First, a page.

Writing & The Art of Secrecy

Notebook and pencil

When I started my writing journey, I became an undercover agent. I didn’t give myself a code name, but I treated my manuscript like a Top Secret classified document. I didn’t let anyone read it. No one. Not a person, a dog, or a canary saw my work for three years, two months, and eighteen days.

There was a good reason for this in the initial stages. I had soul searching to do and I didn’t want positive or negative feedback to influence me. Secrecy gave me the freedom I needed to develop a skin. It heightened the mystery and made the process more fun. I felt as though I were embarking on an epic adventure.

The heart of my quest was to find out what lay at the core of my desire to write. Was it vague inclination? Was it passion? Could writing drive me? Could I love it? Did I want to pursue it as my career path?

I answered those fundamental questions by typing one word after another. The words led me into a world of potential, wonder, and raw creation. I fell in love. Writing became my passion.

The timing gets fuzzy, but I was well on my way to those answers by the end of the first year. And herein lies my mistake: I continued to write, edit, and rewrite in a vacuum. I maintained the covert agent, classified document approach. I failed to recognize that the goal of secrecy had been accomplished. I was now secure in the knowledge that I wanted to write novels, and that I would endure any suffering necessary to improve my writing and succeed. In short, I had a skin.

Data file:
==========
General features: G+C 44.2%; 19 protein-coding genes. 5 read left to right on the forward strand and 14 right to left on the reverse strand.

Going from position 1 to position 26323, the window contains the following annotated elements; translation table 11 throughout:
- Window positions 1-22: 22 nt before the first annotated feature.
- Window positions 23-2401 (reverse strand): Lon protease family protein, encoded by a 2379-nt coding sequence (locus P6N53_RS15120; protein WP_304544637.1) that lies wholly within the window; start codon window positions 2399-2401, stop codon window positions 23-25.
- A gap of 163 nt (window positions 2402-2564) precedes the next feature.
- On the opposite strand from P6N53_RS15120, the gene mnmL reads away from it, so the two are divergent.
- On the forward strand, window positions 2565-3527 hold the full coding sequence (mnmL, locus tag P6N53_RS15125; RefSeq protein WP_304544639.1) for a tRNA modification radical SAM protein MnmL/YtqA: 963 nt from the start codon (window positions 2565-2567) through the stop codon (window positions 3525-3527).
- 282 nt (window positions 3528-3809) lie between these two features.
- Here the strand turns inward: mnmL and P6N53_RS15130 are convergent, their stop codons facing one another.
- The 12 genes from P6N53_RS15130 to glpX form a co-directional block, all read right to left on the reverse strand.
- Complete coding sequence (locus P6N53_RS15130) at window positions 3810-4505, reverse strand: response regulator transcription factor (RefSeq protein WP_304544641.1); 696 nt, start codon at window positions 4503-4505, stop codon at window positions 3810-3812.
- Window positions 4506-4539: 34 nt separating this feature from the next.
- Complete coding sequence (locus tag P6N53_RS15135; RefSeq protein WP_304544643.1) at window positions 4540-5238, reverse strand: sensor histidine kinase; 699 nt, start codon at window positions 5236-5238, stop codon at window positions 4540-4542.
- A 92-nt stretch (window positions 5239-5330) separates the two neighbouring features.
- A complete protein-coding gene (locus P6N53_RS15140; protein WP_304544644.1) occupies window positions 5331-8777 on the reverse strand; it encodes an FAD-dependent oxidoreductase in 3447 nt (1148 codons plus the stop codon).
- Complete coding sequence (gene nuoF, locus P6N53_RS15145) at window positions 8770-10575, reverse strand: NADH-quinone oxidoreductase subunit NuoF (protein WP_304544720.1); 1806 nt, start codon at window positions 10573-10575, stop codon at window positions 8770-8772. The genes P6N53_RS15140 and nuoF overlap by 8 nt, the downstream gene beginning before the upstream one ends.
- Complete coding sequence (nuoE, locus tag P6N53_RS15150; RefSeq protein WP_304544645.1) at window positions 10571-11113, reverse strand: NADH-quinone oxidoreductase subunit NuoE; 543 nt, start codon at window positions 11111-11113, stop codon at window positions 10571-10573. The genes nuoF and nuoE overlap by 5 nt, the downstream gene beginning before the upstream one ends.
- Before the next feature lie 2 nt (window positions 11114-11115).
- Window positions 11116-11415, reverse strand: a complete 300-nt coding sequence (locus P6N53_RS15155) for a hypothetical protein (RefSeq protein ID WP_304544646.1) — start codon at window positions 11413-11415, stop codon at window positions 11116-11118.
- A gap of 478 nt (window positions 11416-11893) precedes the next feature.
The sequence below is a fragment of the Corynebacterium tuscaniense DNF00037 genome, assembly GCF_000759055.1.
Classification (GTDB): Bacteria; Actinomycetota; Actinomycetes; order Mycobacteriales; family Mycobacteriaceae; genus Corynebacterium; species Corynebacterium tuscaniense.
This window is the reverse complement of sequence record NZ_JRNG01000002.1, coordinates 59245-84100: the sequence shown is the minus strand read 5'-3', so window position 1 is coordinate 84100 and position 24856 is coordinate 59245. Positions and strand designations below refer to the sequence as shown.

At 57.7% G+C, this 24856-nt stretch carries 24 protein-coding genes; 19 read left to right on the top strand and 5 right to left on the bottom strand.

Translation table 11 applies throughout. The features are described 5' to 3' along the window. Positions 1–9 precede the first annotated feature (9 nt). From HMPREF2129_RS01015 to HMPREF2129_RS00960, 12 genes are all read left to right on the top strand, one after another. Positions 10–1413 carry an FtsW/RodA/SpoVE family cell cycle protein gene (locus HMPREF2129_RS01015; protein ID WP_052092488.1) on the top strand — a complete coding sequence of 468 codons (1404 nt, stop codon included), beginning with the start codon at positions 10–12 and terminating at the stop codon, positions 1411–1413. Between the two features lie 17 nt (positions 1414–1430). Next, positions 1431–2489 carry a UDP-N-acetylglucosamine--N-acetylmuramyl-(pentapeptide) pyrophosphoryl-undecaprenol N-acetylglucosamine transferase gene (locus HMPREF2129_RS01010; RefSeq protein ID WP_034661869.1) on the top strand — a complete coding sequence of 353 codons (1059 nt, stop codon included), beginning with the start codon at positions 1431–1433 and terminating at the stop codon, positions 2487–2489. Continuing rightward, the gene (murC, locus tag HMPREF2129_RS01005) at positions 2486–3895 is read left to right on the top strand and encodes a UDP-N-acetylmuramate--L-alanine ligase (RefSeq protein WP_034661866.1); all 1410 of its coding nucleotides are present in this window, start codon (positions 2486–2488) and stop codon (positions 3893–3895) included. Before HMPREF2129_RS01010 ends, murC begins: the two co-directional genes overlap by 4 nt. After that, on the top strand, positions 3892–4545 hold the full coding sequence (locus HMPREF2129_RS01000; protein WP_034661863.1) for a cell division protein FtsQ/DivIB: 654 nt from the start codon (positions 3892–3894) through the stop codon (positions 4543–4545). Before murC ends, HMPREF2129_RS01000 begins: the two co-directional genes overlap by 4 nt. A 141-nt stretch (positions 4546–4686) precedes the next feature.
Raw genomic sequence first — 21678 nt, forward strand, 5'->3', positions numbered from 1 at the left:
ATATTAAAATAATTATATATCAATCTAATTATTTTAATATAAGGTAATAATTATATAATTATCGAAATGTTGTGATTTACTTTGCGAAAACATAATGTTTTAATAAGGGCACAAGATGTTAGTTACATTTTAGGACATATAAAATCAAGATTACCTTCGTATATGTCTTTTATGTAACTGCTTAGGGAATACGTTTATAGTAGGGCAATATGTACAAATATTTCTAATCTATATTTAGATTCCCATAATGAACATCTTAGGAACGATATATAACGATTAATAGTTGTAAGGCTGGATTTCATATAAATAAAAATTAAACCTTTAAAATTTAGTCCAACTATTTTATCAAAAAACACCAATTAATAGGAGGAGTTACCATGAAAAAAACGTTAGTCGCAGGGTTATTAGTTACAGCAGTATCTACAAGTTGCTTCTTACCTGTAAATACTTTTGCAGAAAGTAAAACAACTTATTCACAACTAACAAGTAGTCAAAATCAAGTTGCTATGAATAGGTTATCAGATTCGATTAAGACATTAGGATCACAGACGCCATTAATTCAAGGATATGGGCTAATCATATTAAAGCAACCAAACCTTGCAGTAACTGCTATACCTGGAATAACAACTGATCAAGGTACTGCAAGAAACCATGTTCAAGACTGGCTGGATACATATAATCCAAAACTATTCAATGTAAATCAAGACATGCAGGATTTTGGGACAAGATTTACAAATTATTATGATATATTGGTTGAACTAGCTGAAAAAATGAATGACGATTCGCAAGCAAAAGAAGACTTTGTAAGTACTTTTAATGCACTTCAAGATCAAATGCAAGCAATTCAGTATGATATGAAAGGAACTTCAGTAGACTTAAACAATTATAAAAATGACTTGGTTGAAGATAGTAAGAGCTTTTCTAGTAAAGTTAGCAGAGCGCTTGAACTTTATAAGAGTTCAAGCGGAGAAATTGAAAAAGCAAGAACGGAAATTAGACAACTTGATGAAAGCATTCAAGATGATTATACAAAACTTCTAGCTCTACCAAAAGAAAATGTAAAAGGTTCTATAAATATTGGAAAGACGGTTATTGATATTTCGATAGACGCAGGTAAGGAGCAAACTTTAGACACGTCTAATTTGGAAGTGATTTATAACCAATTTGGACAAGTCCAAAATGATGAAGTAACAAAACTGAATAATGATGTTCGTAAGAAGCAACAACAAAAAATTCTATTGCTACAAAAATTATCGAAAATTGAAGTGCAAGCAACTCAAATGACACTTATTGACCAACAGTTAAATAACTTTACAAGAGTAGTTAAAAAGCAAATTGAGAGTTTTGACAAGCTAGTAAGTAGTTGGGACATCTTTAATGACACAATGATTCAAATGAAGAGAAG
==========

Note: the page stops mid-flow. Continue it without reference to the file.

My manuscript, however, was an assortment of exposed bone, tendons, and bleeding capillaries. I got confused about why I wasn’t sharing my work with anyone else. I thought that I needed to protect it from outside influence until it had a skin. So I kept writing without outside critique and without delving into any books or resources on craft.

I did eventually put my manuscript through two rounds of beta readers. I began reading up on my craft. Recently, I hired a developmental editor. I wish I’d started sooner. It is less painful to rewire a skeleton before it has muscle and nerves packed on.

Don’t misunderstand: secrecy has a place. Showing your work too soon can be fatal. Talking about an idea before writing it can rob it of its power. There is a time for mystery and code names. When your manuscript is nothing but a bright orb of pure vision, don’t share it. Wait until is has bones to give it form and substance and a sketch of what it could be—perhaps in a different order, perhaps in its current shape.

Pay attention to the process. Put out feelers. We aren’t meant to edit in a vacuum. Sharing your work is scary, but you are capable of bravery. We need each other: fellow writers, fellow readers, fellow lovers of words. It isn’t about creative control, it’s about serving the work and writing the best possible story. That isn’t something we can do alone.

As I write this, I face yet another revision. I’ve read and reread a compilation of my manuscript’s failings. I see how far I have to go. It is painful. I’ve shed tears, not so much because of the task ahead, but because of the time I’ve lost.

I accept my mistakes. I take a deep breath, lift my chin, and move ahead. I will write novels. I will endure any suffering necessary to improve my writing and succeed. Worlds await discovery.

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